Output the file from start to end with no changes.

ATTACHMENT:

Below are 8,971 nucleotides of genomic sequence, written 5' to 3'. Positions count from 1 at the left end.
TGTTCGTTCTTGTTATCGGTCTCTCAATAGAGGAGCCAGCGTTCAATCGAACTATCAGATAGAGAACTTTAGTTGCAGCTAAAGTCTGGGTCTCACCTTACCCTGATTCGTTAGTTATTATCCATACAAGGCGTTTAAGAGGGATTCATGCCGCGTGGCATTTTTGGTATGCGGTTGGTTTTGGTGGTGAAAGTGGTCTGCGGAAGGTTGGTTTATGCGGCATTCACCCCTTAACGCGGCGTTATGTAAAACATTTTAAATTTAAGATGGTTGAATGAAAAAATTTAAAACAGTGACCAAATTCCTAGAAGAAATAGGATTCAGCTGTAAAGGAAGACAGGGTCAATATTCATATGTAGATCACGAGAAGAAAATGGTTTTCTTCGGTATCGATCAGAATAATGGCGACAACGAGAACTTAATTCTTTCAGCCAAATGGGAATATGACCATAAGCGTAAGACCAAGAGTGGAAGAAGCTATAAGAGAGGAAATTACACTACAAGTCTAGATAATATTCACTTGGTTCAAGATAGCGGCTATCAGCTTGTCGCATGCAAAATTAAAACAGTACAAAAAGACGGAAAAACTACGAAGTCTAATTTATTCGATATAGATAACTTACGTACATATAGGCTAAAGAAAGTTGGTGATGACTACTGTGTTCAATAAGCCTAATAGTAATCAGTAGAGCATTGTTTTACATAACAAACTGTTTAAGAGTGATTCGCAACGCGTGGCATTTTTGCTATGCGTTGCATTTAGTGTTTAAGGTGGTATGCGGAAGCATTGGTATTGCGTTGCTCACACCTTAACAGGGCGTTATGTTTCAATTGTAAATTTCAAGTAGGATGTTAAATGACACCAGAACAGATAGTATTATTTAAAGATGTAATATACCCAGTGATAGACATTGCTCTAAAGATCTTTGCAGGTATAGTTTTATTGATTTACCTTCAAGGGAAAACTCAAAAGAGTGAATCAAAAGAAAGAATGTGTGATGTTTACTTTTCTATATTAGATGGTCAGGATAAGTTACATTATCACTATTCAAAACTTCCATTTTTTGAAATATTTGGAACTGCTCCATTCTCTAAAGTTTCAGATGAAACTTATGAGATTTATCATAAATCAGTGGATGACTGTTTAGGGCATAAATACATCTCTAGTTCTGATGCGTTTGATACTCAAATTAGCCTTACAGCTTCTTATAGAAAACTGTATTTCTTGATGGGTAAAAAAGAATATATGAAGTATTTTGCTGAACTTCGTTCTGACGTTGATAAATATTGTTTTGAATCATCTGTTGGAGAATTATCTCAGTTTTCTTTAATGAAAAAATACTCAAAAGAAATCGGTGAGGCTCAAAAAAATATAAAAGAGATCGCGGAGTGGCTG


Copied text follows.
Below are 8,971 nucleotides of genomic sequence, written 5' to 3'. Positions count from 1 at the left end.
TGTTCGTTCTTGTTATCGGTCTCTCAATAGAGGAGCCAGCGTTCAATCGAACTATCAGATAGAGAACTTTAGTTGCAGCTAAAGTCTGGGTCTCACCTTACCCTGATTCGTTAGTTATTATCCATACAAGGCGTTTAAGAGGGATTCATGCCGCGTGGCATTTTTGGTATGCGGTTGGTTTTGGTGGTGAAAGTGGTCTGCGGAAGGTTGGTTTATGCGGCATTCACCCCTTAACGCGGCGTTATGTAAAACATTTTAAATTTAAGATGGTTGAATGAAAAAATTTAAAACAGTGACCAAATTCCTAGAAGAAATAGGATTCAGCTGTAAAGGAAGACAGGGTCAATATTCATATGTAGATCACGAGAAGAAAATGGTTTTCTTCGGTATCGATCAGAATAATGGCGACAACGAGAACTTAATTCTTTCAGCCAAATGGGAATATGACCATAAGCGTAAGACCAAGAGTGGAAGAAGCTATAAGAGAGGAAATTACACTACAAGTCTAGATAATATTCACTTGGTTCAAGATAGCGGCTATCAGCTTGTCGCATGCAAAATTAAAACAGTACAAAAAGACGGAAAAACTACGAAGTCTAATTTATTCGATATAGATAACTTACGTACATATAGGCTAAAGAAAGTTGGTGATGACTACTGTGTTCAATAAGCCTAATAGTAATCAGTAGAGCATTGTTTTACATAACAAACTGTTTAAGAGTGATTCGCAACGCGTGGCATTTTTGCTATGCGTTGCATTTAGTGTTTAAGGTGGTATGCGGAAGCATTGGTATTGCGTTGCTCACACCTTAACAGGGCGTTATGTTTCAATTGTAAATTTCAAGTAGGATGTTAAATGACACCAGAACAGATAGTATTATTTAAAGATGTAATATACCCAGTGATAGACATTGCTCTAAAGATCTTTGCAGGTATAGTTTTATTGATTTACCTTCAAGGGAAAACTCAAAAGAGTGAATCAAAAGAAAGAATGTGTGATGTTTACTTTTCTATATTAGATGGTCAGGATAAGTTACATTATCACTATTCAAAACTTCCATTTTTTGAAATATTTGGAACTGCTCCATTCTCTAAAGTTTCAGATGAAACTTATGAGATTTATCATAAATCAGTGGATGACTGTTTAGGGCATAAATACATCTCTAGTTCTGATGCGTTTGATACTCAAATTAGCCTTACAGCTTCTTATAGAAAACTGTATTTCTTGATGGGTAAAAAAGAATATATGAAGTATTTTGCTGAACTTCGTTCTGACGTTGATAAATATTGTTTTGAATCATCTGTTGGAGAATTATCTCAGTTTTCTTTAATGAAAAAATACTCAAAAGAAATCGGTGAGGCTCAAAAAAATATAAAAGAGATCGCGGAGTGGCTG